Smartphones are increasingly finding their way into the health sector. Researchers at Indian Institute of Technology Delhi have developed a biosensor and a mobile app, which together can be used for bacterial detection.
One can fit the biosensor in front of mobile camera and images captured by camera are sent to the mobile app called “colorimetric detector” developed by the team, for analysis. As live bacterial presence causes the biosensor surface colour to change into black, mobile app measures the relative change in surface colour. Once it reaches a set point, the mobile phone vibrates and gives a red signal. This makes detection easy, portable and perhaps cost effective.
Researchers have tested the biosensor with four bacterial strains – Escherichia coli, Pseudomonas aeruginosa, Bacillus subtilis and Staphylococcus aureus. They also prepared a separate ampicillin antibiotic resistant culture of Escherichia coli for testing. In order to verify results, they used existing methods like ﬂuorescence microscopy and ‘colony forming unit’ counting.
The results showed that the mobile-app based biosensor could distinguish live and dead bacteria within six hours as compared to conventional methods, which take about 16 to 24 hours. This, researchers say, holds potential application in hospitals and clinics for diagnosis of infections and diseases caused by antibiotic resistant and non-resistant pathogens.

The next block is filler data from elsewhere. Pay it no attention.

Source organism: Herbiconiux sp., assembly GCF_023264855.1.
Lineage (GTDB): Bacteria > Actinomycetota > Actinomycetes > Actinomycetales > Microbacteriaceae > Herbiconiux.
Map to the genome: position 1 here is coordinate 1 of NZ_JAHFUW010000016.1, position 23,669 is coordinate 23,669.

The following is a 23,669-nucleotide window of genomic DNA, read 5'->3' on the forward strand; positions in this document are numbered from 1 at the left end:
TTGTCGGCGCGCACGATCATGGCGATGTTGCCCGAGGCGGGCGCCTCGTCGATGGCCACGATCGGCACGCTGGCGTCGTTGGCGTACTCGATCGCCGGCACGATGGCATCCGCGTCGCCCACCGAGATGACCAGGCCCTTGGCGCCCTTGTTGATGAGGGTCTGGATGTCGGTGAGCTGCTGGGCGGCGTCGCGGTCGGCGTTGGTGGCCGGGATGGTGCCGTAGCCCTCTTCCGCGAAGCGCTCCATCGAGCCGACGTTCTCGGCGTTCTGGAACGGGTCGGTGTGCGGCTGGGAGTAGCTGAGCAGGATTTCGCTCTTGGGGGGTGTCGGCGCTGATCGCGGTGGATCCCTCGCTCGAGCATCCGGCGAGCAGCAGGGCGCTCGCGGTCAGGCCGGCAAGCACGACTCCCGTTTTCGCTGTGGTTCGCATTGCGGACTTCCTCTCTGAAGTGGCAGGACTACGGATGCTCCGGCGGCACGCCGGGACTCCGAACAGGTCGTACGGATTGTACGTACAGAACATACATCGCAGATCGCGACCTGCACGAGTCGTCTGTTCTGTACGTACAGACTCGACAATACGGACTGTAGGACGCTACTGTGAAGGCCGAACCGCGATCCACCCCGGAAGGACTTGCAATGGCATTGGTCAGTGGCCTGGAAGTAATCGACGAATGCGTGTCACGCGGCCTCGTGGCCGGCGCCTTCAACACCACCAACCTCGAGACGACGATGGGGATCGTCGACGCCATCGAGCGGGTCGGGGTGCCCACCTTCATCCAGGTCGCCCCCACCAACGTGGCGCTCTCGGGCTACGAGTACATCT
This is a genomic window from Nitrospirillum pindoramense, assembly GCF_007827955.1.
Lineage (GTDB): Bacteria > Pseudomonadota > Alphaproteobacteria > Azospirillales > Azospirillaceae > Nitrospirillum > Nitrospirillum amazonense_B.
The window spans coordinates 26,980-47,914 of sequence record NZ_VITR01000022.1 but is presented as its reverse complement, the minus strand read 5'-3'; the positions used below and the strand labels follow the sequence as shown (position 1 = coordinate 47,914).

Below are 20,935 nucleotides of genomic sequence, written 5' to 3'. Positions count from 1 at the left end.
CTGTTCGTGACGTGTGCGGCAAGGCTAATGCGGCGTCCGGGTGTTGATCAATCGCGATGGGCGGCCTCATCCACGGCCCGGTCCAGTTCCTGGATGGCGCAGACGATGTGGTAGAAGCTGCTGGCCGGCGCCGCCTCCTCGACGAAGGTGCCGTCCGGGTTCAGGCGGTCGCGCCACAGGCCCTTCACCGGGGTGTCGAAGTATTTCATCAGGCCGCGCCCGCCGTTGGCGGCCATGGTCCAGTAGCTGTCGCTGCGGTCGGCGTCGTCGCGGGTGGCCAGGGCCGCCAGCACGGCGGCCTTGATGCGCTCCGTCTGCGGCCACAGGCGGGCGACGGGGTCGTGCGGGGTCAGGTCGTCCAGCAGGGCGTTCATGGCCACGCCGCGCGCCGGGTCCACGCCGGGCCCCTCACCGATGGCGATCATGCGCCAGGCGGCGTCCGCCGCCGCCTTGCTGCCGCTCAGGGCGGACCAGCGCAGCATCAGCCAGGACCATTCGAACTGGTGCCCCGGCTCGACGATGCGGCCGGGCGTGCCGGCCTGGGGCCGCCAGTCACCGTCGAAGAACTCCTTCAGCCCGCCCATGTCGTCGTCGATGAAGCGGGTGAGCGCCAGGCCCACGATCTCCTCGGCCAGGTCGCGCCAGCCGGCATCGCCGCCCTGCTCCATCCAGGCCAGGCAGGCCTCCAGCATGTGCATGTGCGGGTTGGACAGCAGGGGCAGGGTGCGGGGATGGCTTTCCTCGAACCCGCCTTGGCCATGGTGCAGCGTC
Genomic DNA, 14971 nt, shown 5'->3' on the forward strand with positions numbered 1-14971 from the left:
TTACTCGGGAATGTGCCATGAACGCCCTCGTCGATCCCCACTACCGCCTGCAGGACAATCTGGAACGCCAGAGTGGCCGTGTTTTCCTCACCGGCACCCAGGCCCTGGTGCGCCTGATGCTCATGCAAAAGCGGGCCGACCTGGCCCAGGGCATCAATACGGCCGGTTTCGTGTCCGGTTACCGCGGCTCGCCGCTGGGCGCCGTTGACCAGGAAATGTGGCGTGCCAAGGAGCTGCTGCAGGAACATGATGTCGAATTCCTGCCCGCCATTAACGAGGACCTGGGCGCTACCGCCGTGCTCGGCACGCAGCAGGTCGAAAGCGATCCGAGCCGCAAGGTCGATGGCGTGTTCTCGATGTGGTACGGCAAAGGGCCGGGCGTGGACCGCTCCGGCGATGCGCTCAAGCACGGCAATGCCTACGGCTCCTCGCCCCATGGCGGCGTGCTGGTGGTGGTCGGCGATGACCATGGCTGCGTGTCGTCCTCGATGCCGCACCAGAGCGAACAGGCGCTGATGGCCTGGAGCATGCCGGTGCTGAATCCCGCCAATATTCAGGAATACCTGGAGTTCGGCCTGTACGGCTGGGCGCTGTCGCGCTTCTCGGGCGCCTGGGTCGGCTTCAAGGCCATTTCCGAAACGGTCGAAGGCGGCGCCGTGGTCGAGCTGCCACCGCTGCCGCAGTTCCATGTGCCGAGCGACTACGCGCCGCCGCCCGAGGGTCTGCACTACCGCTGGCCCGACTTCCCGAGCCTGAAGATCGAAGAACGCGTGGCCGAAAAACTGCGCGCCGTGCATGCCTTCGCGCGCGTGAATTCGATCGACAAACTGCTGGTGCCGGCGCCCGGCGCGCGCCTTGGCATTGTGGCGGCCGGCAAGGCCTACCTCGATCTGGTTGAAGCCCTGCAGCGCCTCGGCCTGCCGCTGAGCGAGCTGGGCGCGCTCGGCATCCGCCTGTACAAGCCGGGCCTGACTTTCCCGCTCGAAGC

The biosensor relies on hydrogen sulfide gas produced by microorganisms. It is a gaseous signaling molecule that transmits biological signals in living system. In the heart of the biosensor are silver nanorod sensors that react with hydrogen sulfide to form black coloured silver sulfide. The colour and water wetting properties of silver nanorods change when exposed to microbes, while dead ones do not do any such thing.
“Observing visible change in colour and water wetting on the sensor array, one can easily distinguish live and dead as well as antibiotic resistant and normal bacteria,” said Prof. J.P. Singh, who led the research team, while speaking to India Science Wire. The device can be used by anyone and can be helpful in preventing spread of infectious diseases, he added.
Conventional techniques like standard plate count (SPC) are time consuming and need trained people. “There are other techniques like UV spectroscopy and flow cytometry, which are relatively easy but need sophisticated instruments and skilled workers. To overcome these issues, a facile technique is critical to prevent antimicrobial resistance infections and diseases,” added Professor Singh.
The research team included Prof J. P. Singh, Shashank Gahlaut, Dr. C. Sharan, Prof. Prashant Mishra and Dr Neeti Kalyani from Indian Institute of Technology Delhi. The research results have been published in journal Biosensors and Bioelectronics.
(Article Courtesy: India Science Wire)